Sunday, August 7, 2011

Pocket Knives

Hannah and I have a joke that whenever I can’t remember when something happened during my childhood, I say that I was six-years-old. In this case, I really believe I was. But then again, I could be wrong.

When I was six years old my father gave me a knife. It wasn’t a sword, machete, or even a locking knife. It was a small, red Swiss Army knife. Complete with a key chain, tweezers, toothpick, scissors, blade, and file, I came into the possession of a 1½ inch multi-purpose tool.

At six years old I wasn’t the brightest kid or even the handiest. Dad made sure to teach me a few things about knives, such as always cutting away from your body, never using it to stab anything (a non-locking knife has the tendency of folding over onto your fingers), and never using it to harm anyone.

Though some people might question the wisdom of giving a six-year-old access to sharp and pointy objects, looking back I’m glad my dad did. I’m glad because it was one of my first lessons on responsibility and began the process of transitioning me from child to adolescent, and further on to adult.

By giving me the Swiss Army knife, my Dad was telling me that he trusted me with responsibility. Other boys my age may not have had one, but I was given one, and I was expected to use it appropriately.

I didn’t. Within a short period of time I lost the red knife and Dad wouldn’t get me another one. It wasn’t until the next summer, after the snow had come and gone, that I found it again. In first grade I took it to school multiple times, but I at least had the sense not to show it to anybody.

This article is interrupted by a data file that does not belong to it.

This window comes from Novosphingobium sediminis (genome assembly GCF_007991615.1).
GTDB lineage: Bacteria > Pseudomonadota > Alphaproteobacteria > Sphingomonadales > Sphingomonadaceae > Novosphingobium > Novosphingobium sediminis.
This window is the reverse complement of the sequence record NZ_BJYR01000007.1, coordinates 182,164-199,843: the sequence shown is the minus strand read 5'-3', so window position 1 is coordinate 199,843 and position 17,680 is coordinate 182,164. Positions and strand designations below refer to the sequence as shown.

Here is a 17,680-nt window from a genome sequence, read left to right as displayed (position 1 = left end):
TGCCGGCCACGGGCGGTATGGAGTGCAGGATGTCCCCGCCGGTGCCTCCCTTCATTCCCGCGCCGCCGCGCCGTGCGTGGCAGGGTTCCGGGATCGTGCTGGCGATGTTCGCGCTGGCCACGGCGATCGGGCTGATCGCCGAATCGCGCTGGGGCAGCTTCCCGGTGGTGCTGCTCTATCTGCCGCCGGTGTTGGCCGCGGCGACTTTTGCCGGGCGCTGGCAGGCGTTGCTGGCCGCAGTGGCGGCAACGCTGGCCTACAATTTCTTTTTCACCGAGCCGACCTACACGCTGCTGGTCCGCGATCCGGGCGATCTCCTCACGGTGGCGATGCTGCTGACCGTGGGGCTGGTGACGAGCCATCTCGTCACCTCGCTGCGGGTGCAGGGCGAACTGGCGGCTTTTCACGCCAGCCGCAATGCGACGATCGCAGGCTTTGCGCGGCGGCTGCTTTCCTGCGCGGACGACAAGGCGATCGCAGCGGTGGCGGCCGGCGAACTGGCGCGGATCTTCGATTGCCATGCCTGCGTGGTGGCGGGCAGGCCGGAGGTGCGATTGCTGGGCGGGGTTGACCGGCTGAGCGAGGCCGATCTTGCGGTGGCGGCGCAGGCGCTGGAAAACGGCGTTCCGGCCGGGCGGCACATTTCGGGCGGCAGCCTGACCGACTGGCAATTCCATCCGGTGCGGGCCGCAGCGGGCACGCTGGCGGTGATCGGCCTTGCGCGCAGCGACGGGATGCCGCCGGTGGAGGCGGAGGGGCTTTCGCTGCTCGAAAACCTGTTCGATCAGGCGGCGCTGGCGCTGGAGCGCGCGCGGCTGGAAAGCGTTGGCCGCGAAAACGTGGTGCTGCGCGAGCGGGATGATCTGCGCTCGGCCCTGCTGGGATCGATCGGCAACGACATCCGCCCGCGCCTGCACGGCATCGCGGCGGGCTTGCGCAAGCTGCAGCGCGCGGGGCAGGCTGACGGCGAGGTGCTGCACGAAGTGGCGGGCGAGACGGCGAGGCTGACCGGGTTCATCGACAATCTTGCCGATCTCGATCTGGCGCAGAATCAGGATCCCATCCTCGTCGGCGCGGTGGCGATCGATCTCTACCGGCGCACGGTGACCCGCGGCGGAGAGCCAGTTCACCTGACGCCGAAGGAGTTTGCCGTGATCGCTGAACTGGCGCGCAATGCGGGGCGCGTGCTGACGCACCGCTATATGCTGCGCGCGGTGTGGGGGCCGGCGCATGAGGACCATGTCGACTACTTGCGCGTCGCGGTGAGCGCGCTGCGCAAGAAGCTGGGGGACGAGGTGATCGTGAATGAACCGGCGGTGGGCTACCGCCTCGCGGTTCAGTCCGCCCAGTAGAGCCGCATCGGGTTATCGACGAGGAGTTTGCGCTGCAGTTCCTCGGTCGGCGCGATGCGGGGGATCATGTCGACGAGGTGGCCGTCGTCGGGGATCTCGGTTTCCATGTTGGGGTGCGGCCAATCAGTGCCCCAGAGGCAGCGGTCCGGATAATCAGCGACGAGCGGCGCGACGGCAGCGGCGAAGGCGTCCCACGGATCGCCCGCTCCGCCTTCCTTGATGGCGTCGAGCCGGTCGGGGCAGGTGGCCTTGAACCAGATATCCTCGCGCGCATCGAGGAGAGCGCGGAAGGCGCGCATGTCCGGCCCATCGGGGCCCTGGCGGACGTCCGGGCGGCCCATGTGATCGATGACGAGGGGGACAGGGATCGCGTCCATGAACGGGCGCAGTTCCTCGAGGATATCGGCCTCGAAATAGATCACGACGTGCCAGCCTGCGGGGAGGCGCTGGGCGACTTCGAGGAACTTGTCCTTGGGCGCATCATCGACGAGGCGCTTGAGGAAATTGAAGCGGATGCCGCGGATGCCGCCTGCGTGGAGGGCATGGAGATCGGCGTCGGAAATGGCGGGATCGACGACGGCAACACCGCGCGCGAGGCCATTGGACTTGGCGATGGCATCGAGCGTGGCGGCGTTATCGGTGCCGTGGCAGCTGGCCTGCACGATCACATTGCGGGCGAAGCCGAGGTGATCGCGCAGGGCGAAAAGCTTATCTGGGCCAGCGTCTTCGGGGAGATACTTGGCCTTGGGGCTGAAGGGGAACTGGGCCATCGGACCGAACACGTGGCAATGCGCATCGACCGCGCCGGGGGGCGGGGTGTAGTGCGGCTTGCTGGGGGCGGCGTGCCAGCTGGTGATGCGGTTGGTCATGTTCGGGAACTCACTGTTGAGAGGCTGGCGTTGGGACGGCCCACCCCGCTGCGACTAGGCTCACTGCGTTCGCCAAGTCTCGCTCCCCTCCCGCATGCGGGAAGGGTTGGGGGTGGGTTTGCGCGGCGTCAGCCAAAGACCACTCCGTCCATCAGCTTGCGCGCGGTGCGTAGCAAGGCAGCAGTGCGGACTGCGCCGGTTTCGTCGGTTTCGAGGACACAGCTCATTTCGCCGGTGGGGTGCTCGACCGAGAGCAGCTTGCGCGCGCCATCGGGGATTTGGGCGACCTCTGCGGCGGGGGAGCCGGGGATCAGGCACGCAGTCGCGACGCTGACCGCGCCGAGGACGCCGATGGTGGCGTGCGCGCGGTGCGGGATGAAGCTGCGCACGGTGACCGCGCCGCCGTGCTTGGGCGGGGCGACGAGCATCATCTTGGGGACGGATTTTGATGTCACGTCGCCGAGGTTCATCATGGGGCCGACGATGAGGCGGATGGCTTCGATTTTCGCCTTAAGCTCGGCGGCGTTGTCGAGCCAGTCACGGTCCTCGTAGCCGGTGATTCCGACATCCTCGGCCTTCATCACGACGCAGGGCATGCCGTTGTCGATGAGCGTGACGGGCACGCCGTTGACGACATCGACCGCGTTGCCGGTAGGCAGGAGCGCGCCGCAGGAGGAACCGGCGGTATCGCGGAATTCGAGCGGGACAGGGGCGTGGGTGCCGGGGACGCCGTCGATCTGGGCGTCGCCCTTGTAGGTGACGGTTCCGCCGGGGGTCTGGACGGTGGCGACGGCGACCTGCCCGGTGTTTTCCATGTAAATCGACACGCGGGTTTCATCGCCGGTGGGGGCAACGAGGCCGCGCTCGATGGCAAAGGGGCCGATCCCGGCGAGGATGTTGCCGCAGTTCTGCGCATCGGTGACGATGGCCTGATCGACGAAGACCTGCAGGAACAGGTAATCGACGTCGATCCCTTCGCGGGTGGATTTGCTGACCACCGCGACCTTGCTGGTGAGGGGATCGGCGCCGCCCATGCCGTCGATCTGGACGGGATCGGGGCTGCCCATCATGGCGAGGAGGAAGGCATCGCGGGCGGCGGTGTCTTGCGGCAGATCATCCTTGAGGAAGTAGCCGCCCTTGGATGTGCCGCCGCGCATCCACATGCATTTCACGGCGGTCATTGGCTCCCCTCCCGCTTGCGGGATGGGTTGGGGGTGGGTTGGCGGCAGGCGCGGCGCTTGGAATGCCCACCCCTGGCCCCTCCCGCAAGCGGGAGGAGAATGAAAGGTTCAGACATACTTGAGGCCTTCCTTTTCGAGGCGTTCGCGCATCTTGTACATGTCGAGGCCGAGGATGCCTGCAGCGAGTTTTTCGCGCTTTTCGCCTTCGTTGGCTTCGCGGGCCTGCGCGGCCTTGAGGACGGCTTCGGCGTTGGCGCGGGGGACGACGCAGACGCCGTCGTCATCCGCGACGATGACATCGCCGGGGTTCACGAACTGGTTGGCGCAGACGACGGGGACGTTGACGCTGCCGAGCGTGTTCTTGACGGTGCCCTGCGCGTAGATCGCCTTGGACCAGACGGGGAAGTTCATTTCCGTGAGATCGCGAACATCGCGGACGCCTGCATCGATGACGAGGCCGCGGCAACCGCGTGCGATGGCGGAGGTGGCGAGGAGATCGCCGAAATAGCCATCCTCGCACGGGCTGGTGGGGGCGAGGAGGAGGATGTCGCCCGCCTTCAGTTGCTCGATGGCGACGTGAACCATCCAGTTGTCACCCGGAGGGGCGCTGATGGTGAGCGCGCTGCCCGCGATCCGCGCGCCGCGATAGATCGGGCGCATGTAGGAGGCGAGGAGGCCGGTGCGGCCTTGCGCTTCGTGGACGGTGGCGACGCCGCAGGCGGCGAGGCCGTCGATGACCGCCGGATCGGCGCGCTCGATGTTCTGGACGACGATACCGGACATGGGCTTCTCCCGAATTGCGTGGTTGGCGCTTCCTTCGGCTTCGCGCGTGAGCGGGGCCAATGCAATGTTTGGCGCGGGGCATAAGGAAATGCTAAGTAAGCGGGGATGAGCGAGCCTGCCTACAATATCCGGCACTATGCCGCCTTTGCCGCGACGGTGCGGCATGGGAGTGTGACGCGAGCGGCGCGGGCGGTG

The knife was a sign of responsibility, a kind of rite of passage. By not showing myself responsible, I was taught a very important lesson: with responsibility comes accountability, and with accountability comes consequences. If I lost the knife, my dad wouldn’t buy me another one. Had I cut myself or hurt somebody I can only imagine what the consequences would have been.

I still have the knife. It’s kept in my wife’s jewelry box along with a few others I’ve picked up along the way, some given to me by my dad; a little bigger, a little sharper to indicate the increase in responsibility. My Swiss Army knife is a reminder of a lesson I learned, and the other knives indicate a path of trust and maturity. And I haven’t left any of them outside.